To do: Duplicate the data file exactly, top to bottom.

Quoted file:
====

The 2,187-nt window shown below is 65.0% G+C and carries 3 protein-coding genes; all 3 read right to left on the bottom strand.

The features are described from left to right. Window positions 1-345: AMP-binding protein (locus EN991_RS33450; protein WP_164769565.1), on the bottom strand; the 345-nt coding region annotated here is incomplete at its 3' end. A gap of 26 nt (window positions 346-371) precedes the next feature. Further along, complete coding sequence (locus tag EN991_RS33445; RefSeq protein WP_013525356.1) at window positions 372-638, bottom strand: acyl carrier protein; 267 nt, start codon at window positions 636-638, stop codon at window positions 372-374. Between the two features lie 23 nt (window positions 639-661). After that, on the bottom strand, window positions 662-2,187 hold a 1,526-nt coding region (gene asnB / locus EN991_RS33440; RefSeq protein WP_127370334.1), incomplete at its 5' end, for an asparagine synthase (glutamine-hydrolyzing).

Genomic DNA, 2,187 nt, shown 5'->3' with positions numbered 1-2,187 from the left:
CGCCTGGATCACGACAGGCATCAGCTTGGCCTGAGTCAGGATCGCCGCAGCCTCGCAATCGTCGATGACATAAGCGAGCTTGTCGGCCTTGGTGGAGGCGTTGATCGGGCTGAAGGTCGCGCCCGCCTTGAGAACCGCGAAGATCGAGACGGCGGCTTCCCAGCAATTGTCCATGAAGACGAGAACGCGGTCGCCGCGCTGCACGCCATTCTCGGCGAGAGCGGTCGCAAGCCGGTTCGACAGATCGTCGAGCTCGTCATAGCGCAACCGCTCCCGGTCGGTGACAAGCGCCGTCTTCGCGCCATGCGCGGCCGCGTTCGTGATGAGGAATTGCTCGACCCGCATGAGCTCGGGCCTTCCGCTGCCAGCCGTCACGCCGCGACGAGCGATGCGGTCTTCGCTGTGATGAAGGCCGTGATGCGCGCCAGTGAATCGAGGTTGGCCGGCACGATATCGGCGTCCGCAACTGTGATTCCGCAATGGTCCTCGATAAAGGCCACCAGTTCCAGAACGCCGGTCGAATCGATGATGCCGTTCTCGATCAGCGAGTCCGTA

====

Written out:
The 2,187-nt window shown below is 65.0% G+C and carries 3 protein-coding genes; all 3 read right to left on the bottom strand.

The features are described from left to right. Window positions 1-345: AMP-binding protein (locus EN991_RS33450; protein WP_164769565.1), on the bottom strand; the 345-nt coding region annotated here is incomplete at its 3' end. A gap of 26 nt (window positions 346-371) precedes the next feature. Further along, complete coding sequence (locus tag EN991_RS33445; RefSeq protein WP_013525356.1) at window positions 372-638, bottom strand: acyl carrier protein; 267 nt, start codon at window positions 636-638, stop codon at window positions 372-374. Between the two features lie 23 nt (window positions 639-661). After that, on the bottom strand, window positions 662-2,187 hold a 1,526-nt coding region (gene asnB / locus EN991_RS33440; RefSeq protein WP_127370334.1), incomplete at its 5' end, for an asparagine synthase (glutamine-hydrolyzing).

Genomic DNA, 2,187 nt, shown 5'->3' with positions numbered 1-2,187 from the left:
CGCCTGGATCACGACAGGCATCAGCTTGGCCTGAGTCAGGATCGCCGCAGCCTCGCAATCGTCGATGACATAAGCGAGCTTGTCGGCCTTGGTGGAGGCGTTGATCGGGCTGAAGGTCGCGCCCGCCTTGAGAACCGCGAAGATCGAGACGGCGGCTTCCCAGCAATTGTCCATGAAGACGAGAACGCGGTCGCCGCGCTGCACGCCATTCTCGGCGAGAGCGGTCGCAAGCCGGTTCGACAGATCGTCGAGCTCGTCATAGCGCAACCGCTCCCGGTCGGTGACAAGCGCCGTCTTCGCGCCATGCGCGGCCGCGTTCGTGATGAGGAATTGCTCGACCCGCATGAGCTCGGGCCTTCCGCTGCCAGCCGTCACGCCGCGACGAGCGATGCGGTCTTCGCTGTGATGAAGGCCGTGATGCGCGCCAGTGAATCGAGGTTGGCCGGCACGATATCGGCGTCCGCAACTGTGATTCCGCAATGGTCCTCGATAAAGGCCACCAGTTCCAGAACGCCGGTCGAATCGATGATGCCGTTCTCGATCAGCGAGTCCGTA